a comfortable church edifice for a
pine table in a bunkhouse and his
title of Reverend for the less digni
fied but more meaningful sobriquet
of "Sky Pilot."
During the recent Gypsy Smith re
vivals in St. Paul Higgins never
missed a session and was often seen
taking notes during the talks of the
evangelist.
'Its too bad the boys in the
woods cannot hear this man," he
said one night after a particularly
stirring appeal. "I only hope I am
able to remember just a few of the
mighty things this mighty man
who has traveled every road from
the Salvation Army street struggle
up to 'the greatest auditoriums in
the world has said during these
days. It's just what my boys want.
And I am going back right away to
give it to them before it gets away
from me."
Trap Shoot Sunday, 2 P. M.
The Bemidji Rod and Gun Club
will hold their shoot at 2:00 o'clock
Sunday afternoon instead of at 9
o'clock in the forenoon as formerly
held. All members and friends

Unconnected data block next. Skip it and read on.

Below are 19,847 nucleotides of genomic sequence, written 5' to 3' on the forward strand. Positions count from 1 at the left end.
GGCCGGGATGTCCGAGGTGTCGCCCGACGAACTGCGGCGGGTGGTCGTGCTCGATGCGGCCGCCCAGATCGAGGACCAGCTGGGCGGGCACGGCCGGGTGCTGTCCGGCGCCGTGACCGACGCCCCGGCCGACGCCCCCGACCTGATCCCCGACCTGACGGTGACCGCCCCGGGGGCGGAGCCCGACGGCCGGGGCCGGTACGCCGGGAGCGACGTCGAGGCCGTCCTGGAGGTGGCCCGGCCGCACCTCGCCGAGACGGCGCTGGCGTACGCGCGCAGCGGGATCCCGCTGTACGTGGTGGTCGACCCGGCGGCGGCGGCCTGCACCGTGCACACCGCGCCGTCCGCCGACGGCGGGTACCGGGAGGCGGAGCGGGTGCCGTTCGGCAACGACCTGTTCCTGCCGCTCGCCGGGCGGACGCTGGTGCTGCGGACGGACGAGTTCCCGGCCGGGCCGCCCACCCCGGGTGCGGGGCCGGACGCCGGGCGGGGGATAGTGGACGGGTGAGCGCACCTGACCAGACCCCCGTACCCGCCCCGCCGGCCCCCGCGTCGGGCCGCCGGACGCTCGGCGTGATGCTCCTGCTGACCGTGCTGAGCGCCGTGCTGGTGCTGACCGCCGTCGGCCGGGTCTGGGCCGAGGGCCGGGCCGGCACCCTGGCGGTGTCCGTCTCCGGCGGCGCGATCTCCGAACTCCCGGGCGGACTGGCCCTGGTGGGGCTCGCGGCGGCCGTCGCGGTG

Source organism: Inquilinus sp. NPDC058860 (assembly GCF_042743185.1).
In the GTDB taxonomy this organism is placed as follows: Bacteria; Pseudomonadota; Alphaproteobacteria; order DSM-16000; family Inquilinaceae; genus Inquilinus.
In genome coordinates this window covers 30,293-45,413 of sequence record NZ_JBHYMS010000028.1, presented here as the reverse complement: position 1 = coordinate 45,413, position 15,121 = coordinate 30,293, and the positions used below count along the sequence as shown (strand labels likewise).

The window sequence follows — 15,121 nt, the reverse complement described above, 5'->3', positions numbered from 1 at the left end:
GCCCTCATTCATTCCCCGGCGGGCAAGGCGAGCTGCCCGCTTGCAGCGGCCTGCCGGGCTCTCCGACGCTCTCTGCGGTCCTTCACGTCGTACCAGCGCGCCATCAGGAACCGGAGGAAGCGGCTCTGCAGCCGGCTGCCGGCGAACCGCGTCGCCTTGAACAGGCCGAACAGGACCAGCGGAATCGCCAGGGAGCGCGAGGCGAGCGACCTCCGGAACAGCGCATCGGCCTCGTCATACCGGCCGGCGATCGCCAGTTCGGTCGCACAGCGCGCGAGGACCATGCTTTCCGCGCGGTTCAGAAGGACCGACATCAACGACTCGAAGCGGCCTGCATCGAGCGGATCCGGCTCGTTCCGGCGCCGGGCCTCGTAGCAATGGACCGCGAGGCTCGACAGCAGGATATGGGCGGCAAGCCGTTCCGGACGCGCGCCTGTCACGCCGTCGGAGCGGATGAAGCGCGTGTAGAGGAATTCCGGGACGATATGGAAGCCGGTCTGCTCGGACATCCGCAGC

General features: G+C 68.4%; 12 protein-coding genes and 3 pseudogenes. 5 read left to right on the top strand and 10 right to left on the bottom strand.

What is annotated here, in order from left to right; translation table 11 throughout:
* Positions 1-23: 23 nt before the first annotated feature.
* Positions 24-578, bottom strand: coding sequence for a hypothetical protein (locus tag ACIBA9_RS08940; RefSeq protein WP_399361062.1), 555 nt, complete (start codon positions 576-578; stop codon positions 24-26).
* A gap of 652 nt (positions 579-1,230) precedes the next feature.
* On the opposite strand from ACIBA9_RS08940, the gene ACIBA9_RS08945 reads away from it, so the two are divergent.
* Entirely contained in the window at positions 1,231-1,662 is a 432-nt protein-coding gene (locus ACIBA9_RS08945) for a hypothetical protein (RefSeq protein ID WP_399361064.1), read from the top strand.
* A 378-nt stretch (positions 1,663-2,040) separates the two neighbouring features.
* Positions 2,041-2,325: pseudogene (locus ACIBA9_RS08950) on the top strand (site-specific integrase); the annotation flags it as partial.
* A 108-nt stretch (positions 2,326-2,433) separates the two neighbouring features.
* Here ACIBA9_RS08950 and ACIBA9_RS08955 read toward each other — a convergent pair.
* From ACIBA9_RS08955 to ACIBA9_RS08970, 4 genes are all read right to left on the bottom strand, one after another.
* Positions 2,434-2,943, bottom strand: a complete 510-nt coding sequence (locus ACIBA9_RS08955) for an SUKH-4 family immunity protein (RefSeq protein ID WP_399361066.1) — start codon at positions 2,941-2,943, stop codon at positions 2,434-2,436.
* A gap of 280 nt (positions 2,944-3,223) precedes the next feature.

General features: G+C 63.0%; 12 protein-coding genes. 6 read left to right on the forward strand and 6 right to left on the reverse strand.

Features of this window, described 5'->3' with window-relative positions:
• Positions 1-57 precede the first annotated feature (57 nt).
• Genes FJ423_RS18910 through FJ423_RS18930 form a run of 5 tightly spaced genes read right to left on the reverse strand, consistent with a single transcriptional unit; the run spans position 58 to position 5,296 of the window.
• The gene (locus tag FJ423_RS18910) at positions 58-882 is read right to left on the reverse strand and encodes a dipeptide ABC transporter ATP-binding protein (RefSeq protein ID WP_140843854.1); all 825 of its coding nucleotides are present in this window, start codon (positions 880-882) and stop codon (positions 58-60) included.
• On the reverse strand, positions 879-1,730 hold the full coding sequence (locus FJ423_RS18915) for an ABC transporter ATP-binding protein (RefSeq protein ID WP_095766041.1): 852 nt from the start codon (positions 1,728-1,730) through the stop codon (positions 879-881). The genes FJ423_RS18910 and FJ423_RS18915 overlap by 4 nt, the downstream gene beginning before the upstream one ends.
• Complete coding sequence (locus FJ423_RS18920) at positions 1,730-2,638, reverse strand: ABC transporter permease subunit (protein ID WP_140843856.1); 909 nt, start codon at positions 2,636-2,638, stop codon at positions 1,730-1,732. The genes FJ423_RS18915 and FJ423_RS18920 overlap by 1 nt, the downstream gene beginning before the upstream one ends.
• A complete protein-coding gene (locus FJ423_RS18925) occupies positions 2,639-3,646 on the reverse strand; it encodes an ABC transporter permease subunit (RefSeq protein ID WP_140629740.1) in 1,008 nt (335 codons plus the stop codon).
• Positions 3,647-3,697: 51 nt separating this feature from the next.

of the Club are requested to be
present.
V. L. Ellis, Secretary.
Skirts, well made and
trimmed
Gauze Pants, extra good OQA
grade 05JC
A
1 ML MtM# ^^t^SL^^^^^rJ^
89c
8c
With nine automobiles now owned
in Bemidji and five others being
brought to the city overland, it is
pleasing news to autoists here to
know that a first-class garage is
assured for Bemidji, and that the
"auto stable" will be installed just
as soon as contractors can erect
the building.
John Moberg of this city, who
was the first autoist to bring a high
grade "machine" to Bemidji, has
purchased lots 21 and 22, block 12,
in the block north of the Pioneer
office, where he will have built a
thoroughly up-to-date garage for
automobiles.
The contract for the building has
been let to G. E. Kreatz, the local
contractor, who will at once begin
Pleasant Party.
A N AUT0M0BIBLE GARAG E
WIL BE INSTALLE HERE
John Moberg Purchases Centrally-Located Site and Will